Let’s explore chowder – what is it, where did it come from, why do we love it?
First – What is chowder? Chowder is any thick soup made from a creamy potato base, in the simplest definition. Chowder can also describe a fish/potato soup or fish soup that is not creamy, although in the United States this is not common.
Second – Where did chowder come from? The traditional etymology for the word “chowder” comes from the pot in which it is cooked – a chaudron. Chaudron comes from the French meaning “a pot,” developed from “chaud”, the French word for “hot” – so, a “hot pot”.
Third – Why do we love it? We love chowder not only because it is delicious but because it is a comfort food. Comfort foods are usually classified as those which are warm, homey, and simple. Chowder fulfills all those requirements – and more.
The Basics of Chowder:
Chowder of any kind involves a thick creamy base – known in Classic French cooking as a “Béchamel”. Béchamel is a basic cream sauce consisting of a roux, milk, onion, one clove, salt and pepper, and a bay leaf. Making a Béchamel is very easy – take one onion slice and one bay leaf, put them together and pierce with the clove. Soak this in the milk while you make the roux. Once the roux is ready, pour the milk into your pan and whisk vigorously until the roux is incorporated, remove the onion/clove/bay leaf. At this point you can set the Béchamel aside and concentrate on your chowder ingredients; we’ll focus on Clam Chowder for all intents and purposes, but you could add corn or diced potatoes or whatever you like in place of the clams. For a gallon or large stock pot of clam chowder, you will need at least a pound of clam meat – get the kind which has already been shucked and ready – it’s much faster. Canned clams might sound gross but they are actually very good for cooking. (16oz of canned clams = 1#.)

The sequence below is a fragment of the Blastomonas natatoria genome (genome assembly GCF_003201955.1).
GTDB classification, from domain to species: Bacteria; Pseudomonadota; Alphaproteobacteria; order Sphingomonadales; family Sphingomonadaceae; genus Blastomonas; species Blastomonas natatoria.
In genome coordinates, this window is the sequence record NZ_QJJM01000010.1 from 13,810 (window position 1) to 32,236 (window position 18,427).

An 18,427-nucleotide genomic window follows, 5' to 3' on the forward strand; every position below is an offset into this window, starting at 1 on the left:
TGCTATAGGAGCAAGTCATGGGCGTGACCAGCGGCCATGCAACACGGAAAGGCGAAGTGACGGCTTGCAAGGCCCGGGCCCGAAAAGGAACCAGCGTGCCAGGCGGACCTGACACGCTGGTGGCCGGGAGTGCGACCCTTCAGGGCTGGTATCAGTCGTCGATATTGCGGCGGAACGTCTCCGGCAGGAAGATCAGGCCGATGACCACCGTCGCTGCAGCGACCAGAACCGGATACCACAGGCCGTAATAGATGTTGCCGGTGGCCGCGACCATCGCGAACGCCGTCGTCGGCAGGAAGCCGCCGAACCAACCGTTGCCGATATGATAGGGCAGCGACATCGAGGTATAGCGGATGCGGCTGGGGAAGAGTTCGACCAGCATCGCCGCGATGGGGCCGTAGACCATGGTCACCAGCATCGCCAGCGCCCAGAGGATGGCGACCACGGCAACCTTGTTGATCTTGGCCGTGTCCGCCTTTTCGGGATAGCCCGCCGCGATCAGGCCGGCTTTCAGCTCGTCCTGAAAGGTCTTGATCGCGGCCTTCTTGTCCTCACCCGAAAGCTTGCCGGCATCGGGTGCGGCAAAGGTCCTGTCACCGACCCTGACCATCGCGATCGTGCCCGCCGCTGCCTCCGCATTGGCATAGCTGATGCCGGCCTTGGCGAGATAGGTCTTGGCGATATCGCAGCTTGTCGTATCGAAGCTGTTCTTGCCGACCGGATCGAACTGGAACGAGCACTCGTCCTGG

1# canned clams
3.5 quarts Béchamel
½# potatoes, cooked and medium diced
1 full stalk celery, washed, medium diced
1-2 oz butter/margarine
salt/pepper to taste
Sauté the celery in the butter/margarine until translucent (clear). Add clams and potatoes and sauté briefly. Combine clams/potatoes/celery/Béchamel in a large stock pot, season to taste. Cook over medium heat, stirring occasionally. Make sure your chowder does not get too thick – if it does, remove from heat and add a little milk to desired consistency.
Chowder is traditionally served with fluffy biscuits or crunchy crackers.